17 April 2016

The House That Supports Us


Having your child warded in an Intensive Care Unit (ICU) is probably one of the most stressful periods in a parent's journey.


If your child needs to be here, it is likely because he or she is seriously ill.

For parents, it's a harrowing roller coaster ride.

One day your child is happy at home, the next moment he or she is admitted to a regular ward.

Suddenly, things escalate and your child struggles to breathe.

Your child is rushed to ICU, and undergoes an emergency procedure to connect them to a ventilator that breathes for them. Heavily sedated, they can't respond to you.

Fear, uncertainty, confusion, gut-wrenching pain - all these emotions hit you all at once. Because you face the real possibility of losing the child you've given life to.

In such a situation, you don't think about leaving your child's side. You'll curl up and sleep fitfully in the chair next to your child. You lose your appetite. And weight. You burn out. You fall sick.

Which is why the first time I stepped into the Ronald McDonald Family Room just outside the NUH ICU, I just sat on the couch and broke down.




After a mad week starting with round-the-clock suctioning at home to Vera landing in the ICU, I was a stressed out ball of nerves. Being welcomed into an inviting family room gave me the much needed regular respite from the battle I was mentally fighting with her in ICU.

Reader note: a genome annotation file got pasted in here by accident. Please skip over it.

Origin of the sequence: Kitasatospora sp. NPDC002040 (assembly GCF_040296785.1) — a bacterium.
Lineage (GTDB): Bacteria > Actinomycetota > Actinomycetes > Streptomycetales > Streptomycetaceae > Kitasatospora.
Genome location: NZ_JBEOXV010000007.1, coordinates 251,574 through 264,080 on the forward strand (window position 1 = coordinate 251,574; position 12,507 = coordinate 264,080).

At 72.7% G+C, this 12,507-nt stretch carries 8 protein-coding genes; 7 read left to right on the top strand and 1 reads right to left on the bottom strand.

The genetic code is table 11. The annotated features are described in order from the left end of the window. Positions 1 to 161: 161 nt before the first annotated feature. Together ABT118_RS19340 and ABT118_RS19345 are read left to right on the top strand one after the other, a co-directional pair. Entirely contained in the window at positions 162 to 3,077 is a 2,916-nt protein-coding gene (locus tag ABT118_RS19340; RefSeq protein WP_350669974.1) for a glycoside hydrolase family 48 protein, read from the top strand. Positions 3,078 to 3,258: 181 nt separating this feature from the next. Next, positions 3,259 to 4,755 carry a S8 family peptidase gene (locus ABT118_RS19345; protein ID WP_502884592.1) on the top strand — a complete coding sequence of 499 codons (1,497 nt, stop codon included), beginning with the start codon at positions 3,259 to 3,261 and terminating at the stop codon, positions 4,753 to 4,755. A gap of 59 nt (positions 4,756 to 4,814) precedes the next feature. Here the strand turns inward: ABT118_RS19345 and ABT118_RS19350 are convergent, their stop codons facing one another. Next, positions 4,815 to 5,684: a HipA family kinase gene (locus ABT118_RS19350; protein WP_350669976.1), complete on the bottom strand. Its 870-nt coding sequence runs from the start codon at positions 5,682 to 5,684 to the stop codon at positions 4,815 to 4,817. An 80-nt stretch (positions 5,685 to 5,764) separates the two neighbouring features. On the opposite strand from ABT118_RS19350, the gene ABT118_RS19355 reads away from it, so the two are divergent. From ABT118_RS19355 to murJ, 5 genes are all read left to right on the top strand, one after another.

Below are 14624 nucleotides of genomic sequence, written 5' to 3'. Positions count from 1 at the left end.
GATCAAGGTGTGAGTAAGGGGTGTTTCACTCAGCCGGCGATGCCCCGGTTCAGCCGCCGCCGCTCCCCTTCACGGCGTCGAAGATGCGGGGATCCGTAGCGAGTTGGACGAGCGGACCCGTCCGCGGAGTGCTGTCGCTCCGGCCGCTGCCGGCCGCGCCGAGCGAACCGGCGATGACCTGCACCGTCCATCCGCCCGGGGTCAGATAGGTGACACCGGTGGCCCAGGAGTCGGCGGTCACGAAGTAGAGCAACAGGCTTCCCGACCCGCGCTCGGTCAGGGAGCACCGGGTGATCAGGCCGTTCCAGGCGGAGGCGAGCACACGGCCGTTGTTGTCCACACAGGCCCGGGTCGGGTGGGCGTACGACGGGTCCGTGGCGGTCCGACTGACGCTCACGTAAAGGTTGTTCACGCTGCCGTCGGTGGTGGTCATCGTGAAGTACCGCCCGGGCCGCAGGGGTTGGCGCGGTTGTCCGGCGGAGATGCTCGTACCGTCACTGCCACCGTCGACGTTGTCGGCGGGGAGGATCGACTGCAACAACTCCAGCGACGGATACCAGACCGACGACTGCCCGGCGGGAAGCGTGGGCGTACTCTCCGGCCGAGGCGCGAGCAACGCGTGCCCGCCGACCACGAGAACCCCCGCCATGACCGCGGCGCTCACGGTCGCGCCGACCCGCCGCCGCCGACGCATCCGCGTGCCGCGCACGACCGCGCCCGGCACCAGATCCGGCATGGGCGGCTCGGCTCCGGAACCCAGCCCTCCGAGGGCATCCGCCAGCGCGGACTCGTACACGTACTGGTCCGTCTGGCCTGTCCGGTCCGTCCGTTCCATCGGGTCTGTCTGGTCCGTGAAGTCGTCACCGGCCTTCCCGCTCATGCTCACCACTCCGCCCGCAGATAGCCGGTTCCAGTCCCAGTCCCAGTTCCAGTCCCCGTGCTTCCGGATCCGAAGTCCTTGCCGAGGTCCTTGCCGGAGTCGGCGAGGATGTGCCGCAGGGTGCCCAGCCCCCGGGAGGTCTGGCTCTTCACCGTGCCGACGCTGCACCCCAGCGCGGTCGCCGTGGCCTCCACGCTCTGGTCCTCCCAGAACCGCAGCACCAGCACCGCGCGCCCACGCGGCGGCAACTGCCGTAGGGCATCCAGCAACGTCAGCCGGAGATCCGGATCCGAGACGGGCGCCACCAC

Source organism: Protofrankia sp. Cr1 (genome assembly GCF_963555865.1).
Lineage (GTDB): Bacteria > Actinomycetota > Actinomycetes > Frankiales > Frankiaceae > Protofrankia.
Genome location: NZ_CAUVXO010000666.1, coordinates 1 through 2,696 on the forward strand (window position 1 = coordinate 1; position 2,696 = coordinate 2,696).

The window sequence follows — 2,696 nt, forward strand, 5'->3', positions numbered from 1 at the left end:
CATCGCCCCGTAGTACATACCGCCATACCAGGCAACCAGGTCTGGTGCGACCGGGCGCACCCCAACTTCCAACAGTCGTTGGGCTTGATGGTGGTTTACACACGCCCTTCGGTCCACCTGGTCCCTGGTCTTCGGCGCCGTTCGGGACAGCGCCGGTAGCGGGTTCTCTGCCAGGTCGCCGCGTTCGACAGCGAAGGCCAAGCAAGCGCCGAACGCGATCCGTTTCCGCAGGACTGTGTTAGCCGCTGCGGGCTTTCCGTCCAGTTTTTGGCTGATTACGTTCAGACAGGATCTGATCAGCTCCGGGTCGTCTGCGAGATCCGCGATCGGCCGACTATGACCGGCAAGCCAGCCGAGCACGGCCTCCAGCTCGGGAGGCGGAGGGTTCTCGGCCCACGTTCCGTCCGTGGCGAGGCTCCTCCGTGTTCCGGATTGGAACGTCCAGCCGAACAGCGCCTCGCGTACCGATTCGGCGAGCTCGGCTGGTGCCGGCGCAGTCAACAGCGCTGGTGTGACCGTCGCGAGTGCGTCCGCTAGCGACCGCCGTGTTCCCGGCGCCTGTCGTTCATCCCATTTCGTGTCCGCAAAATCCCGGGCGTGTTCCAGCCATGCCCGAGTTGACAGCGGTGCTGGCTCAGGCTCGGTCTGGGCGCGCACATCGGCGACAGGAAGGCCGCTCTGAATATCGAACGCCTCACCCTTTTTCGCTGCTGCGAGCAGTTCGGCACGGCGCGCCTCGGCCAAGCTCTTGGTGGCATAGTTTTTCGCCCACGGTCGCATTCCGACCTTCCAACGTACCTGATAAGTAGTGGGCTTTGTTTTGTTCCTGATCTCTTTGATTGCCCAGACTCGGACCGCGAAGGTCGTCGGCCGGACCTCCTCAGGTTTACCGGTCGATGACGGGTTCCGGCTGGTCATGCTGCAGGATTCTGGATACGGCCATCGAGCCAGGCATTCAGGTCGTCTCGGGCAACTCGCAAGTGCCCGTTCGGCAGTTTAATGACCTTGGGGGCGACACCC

My husband Ian and I went on to spend nights sleeping on this couch. One morning, when doctors called to inform us that Vera's condition had suddenly worsened, we could rush to her side in less than a minute.

When doctors prepared us for the worst, we were lucky to be offered a room at the Ronald Mcdonald House.


At our most emotionally trying time, we had a "base camp" to retreat to, food we could help ourselves to and most importantly a bed to get proper sleep. All this at no cost.




It felt like a 'mini holiday' for Ian and I, at a time when we needed it most.

There's even a kid's room, so parents' other children can be kept occupied.


Before staying in the Ronald Macdonald House, I was unaware that there are parents who stay by their young child's side for MONTHS on end - basically living everyday life in a hospital.

Thanks to donors of the Ronald McDonald House Charities, ranging from organisations to individuals, we parents get tangible support for us to soldier on and care for ourselves and our children.


Volunteers, security officers, cleaners help to upkeep the house, much like the work needed to maintain a motel. Funds are needed to repair or replace equipment and facilities, and to stock the kitchen.

Photo from Ronald McDonald House Charities Singapore
So the next time you see this box at the counter when ordering McDonald's, you know your change is going towards supporting families facing their child's medical crisis.

To donate in cash or in kind or volunteer, visit www.rmhc.org.sg or email contact@rmhc.org.sg

To help raise awareness for this meaningful charity, simple share this post.

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